With a wide and diverse range of applications, surface engineering processes have long been used as a means of improving the surface qualities of a material. Surface engineering processes can be applied to both metals and non-metals, making them versatile methods of treating substrates. Whether it’s for reasons of cost, performance, extending the life of use or simply for aesthetic purposes, it’s hard to think of a manufactured product that hasn’t undergone this process in some form.
Three Means Of Modification
The processes used for modifying surface properties can be broadly grouped into three categories:
1. Without Chemical Alteration
This is achieved through thermal or mechanical processes and affects the surface texture or metallurgy of the material.
2. Surface Chemistry Alteration
This process modifies the material’s surface by introducing new elements through diffusion. The material of the product will affect the process of creating the modified new surface.
3. Coating with New Material
This adds a new material to the substrate without modifying the substrate at the surface. This results in a surface coating.
The process of surface engineering may draw on techniques from one or more of these categories.
Ten Surface Engineering Processes
Beyond these three main types, there are many means of surface engineering. Here are ten of the popular processes. You can learn more about the subject here: https://www.staff.ncl.ac.uk/s.j.bull/SENotes.html
1. Aqueous Electrolytic
This process includes techniques such as electroplating metallic coatings, anodising aluminium or titanium substrates or electropolishing stainless steels. More information can be found at sites such as anodising.
2. Aqueous Non-Electrolytic
Commonly used for a range of colouration purposes, such as steel “blacking”, this process also includes mechanical plating, phosphating and passivation, as well as pickling and cleaning processes.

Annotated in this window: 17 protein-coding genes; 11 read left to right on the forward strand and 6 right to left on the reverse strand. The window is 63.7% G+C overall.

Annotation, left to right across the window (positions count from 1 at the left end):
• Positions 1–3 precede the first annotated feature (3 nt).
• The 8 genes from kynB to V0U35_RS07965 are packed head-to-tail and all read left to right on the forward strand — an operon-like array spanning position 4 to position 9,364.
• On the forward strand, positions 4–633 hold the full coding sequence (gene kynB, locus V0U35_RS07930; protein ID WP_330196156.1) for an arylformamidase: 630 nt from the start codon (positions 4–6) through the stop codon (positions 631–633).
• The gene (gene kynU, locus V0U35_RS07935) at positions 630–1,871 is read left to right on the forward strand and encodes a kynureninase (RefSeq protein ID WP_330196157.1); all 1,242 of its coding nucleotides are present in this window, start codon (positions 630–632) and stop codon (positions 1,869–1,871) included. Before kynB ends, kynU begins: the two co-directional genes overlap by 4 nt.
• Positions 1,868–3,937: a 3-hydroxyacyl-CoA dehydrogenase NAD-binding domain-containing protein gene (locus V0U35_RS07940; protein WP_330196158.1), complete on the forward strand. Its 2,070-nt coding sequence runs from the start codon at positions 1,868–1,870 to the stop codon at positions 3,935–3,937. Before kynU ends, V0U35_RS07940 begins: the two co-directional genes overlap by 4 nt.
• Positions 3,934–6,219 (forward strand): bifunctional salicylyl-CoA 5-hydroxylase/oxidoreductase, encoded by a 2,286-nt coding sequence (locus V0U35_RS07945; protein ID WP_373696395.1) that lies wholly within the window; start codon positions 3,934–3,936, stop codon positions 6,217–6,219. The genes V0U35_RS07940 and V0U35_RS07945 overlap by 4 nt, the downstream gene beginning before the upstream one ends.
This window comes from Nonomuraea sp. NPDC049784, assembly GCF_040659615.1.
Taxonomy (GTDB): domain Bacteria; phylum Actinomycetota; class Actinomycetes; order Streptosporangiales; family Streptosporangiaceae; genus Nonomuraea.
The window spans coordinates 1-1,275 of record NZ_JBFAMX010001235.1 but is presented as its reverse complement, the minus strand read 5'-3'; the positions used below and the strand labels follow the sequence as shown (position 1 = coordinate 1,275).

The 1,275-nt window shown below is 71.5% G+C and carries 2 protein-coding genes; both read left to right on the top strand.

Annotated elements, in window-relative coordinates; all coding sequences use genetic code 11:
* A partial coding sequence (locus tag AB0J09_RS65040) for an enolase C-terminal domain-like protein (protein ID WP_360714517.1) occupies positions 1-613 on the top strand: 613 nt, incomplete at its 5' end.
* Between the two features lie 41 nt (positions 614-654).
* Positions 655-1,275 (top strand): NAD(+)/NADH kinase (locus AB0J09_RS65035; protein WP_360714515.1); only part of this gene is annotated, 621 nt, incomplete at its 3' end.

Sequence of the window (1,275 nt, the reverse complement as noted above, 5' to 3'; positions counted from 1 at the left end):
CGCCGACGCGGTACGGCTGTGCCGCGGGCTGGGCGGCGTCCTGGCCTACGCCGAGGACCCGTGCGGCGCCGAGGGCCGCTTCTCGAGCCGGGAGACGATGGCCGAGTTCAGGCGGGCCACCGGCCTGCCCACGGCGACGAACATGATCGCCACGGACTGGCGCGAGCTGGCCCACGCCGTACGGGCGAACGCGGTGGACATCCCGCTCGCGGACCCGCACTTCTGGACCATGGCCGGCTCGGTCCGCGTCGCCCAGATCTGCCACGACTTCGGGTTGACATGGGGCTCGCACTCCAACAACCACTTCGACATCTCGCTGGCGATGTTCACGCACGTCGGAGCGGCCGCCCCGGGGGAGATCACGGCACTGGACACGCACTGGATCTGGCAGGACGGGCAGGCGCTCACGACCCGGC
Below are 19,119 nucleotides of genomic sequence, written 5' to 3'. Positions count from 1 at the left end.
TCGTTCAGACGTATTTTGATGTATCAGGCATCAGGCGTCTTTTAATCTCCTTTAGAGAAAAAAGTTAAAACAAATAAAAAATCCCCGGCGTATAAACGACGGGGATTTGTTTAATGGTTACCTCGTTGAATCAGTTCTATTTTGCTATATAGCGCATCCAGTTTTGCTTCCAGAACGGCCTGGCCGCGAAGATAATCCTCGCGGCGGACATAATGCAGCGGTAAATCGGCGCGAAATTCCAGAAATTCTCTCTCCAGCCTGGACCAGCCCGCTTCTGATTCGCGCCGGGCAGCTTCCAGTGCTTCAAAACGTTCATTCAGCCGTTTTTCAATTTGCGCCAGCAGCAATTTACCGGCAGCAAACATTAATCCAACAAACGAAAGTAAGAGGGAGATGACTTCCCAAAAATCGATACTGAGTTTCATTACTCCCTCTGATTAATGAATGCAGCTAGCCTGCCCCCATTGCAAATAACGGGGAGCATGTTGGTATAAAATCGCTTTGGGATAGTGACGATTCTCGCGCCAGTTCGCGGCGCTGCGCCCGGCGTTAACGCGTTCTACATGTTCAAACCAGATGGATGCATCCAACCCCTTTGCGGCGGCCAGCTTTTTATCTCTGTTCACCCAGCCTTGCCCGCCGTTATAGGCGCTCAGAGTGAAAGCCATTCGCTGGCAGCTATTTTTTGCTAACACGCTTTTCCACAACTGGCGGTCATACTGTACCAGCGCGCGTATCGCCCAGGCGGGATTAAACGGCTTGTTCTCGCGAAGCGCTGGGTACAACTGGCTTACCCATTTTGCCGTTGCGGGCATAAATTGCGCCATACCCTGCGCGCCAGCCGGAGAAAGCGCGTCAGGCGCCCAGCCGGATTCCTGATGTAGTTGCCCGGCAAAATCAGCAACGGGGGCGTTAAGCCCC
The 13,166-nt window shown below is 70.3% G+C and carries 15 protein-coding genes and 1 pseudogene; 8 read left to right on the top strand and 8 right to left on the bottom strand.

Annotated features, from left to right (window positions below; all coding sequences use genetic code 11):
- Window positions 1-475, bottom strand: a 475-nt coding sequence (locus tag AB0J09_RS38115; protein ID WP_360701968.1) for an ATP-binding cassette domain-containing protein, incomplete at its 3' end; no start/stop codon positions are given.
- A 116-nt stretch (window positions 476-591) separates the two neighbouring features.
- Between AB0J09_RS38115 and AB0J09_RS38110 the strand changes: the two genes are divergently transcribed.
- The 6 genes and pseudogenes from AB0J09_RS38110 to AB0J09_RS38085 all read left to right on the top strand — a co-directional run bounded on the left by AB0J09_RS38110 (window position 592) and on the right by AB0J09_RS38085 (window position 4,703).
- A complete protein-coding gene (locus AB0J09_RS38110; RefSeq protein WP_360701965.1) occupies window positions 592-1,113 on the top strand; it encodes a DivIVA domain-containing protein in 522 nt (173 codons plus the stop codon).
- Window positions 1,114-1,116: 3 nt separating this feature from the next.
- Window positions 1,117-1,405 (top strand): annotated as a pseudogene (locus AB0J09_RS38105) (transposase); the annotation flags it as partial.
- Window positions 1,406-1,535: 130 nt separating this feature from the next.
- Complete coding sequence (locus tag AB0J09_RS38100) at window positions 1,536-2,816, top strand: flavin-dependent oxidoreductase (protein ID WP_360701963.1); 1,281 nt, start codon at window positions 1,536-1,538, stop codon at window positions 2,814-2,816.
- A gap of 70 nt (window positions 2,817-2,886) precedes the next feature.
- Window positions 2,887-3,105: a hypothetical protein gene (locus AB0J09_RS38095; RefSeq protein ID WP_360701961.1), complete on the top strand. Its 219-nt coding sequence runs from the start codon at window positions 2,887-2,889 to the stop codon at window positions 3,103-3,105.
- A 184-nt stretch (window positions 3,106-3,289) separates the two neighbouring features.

Used for substrates such as copper, nickel, gold and tin, this process uses chemical reduction rather than electrolytic power.
4. Heat Treatment
In this process, substrates can benefit from hardening, softening and stress reduction through the application of heat and sometimes gases. The structure and chemical qualities of the material may be altered, particularly where specific surface qualities are required.
This process sees materials containing iron being dipped in molten zinc, or zinc alloys, in order to create a thick surface coating. The result is a good protection against corrosion.
Another process for ferrous materials, this involves dipping the item in molten tin or tin alloys to create a thick layer of surface coating.
7. Organic (Liquid)
This process sees solvent or water-based coatings containing metal or pigments applied by a variety of means, such as dipping, spraying or flow-coating. Water-based coats may be applied through auto-catalytic or electrophoretic techniques.
8. Organic (Powder)
In this process, powders are applied dry through electrostatic spray or fluidised bed methods.
9. Metal Spraying
Here metals are applied to the material’s surface through heat, plasma or arc techniques.
10. Vitreous Enamelling
Liquid containing metallic glass is applied to materials containing iron through means of spraying or dipping.